RRSP Maturity Options
On December 31st in the year an RRSP annuitant turns 71 years of age, his/her RRSP has legally matured and the account must be converted into one of the maturity options available.
Upon the RRSP maturity date, the Canada Revenue Agency (CRA) dictates that the annuitant must begin receiving an income from the accumulated registered assets. To begin receiving a taxable income from the registered assets, the CRA requires the RRSP to be converted into any one or any combination of the following maturity options:
- Transfer the RRSP assets into a Registered Retirement Income Fund (RRIF) and begin receiving a minimum annual payment from the RRIF account.
- Use the assets of the RRSP account to purchase an annuity and begin receiving taxable payments.
- Withdraw the RRSP assets, include their current market value in the annuitant’s income tax return, and pay the resulting income tax.
The following diagram outlines RRSP maturity options:
The CRA guidelines also provide for the conversion of an RRSP into an annuity or RRIF at any time prior to the plan’s maturity date. You do not have to wait until you are 71 years of age to begin receiving an income from your registered retirement savings.
Converting your RRSP into either an RRIF or an annuity is considered to be a transfer of assets that remains sheltered from income tax, therefore, converting your RRSP savings does not trigger a taxable event and your taxable income is not impacted by the conversion. In addition, your financial institution will not deduct withholding tax from the RRSP assets transferred, as the transfer remains sheltered in registered accounts.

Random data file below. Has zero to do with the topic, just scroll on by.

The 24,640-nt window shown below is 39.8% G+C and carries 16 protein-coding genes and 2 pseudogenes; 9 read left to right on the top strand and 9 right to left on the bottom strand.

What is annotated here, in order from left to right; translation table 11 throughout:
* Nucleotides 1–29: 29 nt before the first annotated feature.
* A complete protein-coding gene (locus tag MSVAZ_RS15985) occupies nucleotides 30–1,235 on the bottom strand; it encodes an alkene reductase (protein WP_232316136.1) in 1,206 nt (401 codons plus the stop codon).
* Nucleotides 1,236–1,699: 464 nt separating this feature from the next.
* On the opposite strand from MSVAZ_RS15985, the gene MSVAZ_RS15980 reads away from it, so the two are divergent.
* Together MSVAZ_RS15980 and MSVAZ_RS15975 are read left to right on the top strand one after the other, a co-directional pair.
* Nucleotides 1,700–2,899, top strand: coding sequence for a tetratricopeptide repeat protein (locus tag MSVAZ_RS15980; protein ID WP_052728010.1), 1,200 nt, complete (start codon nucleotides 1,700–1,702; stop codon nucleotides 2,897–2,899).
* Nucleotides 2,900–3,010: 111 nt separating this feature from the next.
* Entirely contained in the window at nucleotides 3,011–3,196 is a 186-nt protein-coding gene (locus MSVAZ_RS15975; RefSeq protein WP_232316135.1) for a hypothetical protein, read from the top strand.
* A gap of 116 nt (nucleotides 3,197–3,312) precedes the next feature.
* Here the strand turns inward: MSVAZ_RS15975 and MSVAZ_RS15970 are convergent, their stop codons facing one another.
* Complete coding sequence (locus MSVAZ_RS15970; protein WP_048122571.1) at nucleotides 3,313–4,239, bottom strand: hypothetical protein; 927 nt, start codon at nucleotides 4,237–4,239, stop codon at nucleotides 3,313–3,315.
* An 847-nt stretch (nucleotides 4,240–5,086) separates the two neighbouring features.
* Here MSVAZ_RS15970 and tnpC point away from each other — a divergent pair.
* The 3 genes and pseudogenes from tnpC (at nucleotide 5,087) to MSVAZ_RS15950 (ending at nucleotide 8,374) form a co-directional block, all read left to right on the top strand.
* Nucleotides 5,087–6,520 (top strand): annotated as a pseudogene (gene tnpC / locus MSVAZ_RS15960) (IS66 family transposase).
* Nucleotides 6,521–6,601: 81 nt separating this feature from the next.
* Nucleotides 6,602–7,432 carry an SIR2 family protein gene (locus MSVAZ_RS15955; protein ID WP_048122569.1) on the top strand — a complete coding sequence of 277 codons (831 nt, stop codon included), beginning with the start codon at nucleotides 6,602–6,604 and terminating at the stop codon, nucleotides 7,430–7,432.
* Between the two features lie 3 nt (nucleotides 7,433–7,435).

Transferring assets from an RRSP to a RRIF is not reported in your income tax return and your financial institution will not issue any income tax slips or contribution receipts.
There is tremendous flexibility in converting your RRSP savings, but you cannot withdraw the RRSP savings in cash and later re-contribute the funds to an RRIF or annuity. Any funds withdrawn from your RRSP must be included in your taxable income.
For individuals older than 71 years of age, you can no longer qualify as an annuitant for an Individual RRSP and, as a result, you are no longer able to contribute to an RRSP for yourself, even though you may still earn allowable RRSP contribution room in subsequent years.
However, if your spouse or common-law partner is 71 years of age or younger, even though you are over 71, you can still contribute to a Spousal RRSP and claim the resulting contribution credit on your personal income tax return.
For more information on maturity options see the FAQ section.